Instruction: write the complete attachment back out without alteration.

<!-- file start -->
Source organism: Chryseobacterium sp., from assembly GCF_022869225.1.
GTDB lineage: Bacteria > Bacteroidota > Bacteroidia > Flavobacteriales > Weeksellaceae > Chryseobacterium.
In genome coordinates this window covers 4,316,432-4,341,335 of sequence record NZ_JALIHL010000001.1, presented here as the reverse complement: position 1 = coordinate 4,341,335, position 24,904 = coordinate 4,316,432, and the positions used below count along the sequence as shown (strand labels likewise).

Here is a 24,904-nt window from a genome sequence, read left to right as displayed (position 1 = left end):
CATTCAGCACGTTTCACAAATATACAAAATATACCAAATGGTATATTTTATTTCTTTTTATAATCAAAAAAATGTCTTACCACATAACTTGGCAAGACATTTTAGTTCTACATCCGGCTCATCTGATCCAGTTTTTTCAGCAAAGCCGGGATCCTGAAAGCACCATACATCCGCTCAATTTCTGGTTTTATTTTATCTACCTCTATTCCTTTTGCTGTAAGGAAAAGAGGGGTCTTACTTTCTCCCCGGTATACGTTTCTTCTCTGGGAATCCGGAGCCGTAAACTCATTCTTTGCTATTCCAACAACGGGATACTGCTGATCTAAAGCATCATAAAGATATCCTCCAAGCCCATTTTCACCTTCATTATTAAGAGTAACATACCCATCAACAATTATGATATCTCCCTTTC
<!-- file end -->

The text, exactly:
Source organism: Chryseobacterium sp., from assembly GCF_022869225.1.
GTDB lineage: Bacteria > Bacteroidota > Bacteroidia > Flavobacteriales > Weeksellaceae > Chryseobacterium.
In genome coordinates this window covers 4,316,432-4,341,335 of sequence record NZ_JALIHL010000001.1, presented here as the reverse complement: position 1 = coordinate 4,341,335, position 24,904 = coordinate 4,316,432, and the positions used below count along the sequence as shown (strand labels likewise).

Here is a 24,904-nt window from a genome sequence, read left to right as displayed (position 1 = left end):
CATTCAGCACGTTTCACAAATATACAAAATATACCAAATGGTATATTTTATTTCTTTTTATAATCAAAAAAATGTCTTACCACATAACTTGGCAAGACATTTTAGTTCTACATCCGGCTCATCTGATCCAGTTTTTTCAGCAAAGCCGGGATCCTGAAAGCACCATACATCCGCTCAATTTCTGGTTTTATTTTATCTACCTCTATTCCTTTTGCTGTAAGGAAAAGAGGGGTCTTACTTTCTCCCCGGTATACGTTTCTTCTCTGGGAATCCGGAGCCGTAAACTCATTCTTTGCTATTCCAACAACGGGATACTGCTGATCTAAAGCATCATAAAGATATCCTCCAAGCCCATTTTCACCTTCATTATTAAGAGTAACATACCCATCAACAATTATGATATCTCCCTTTC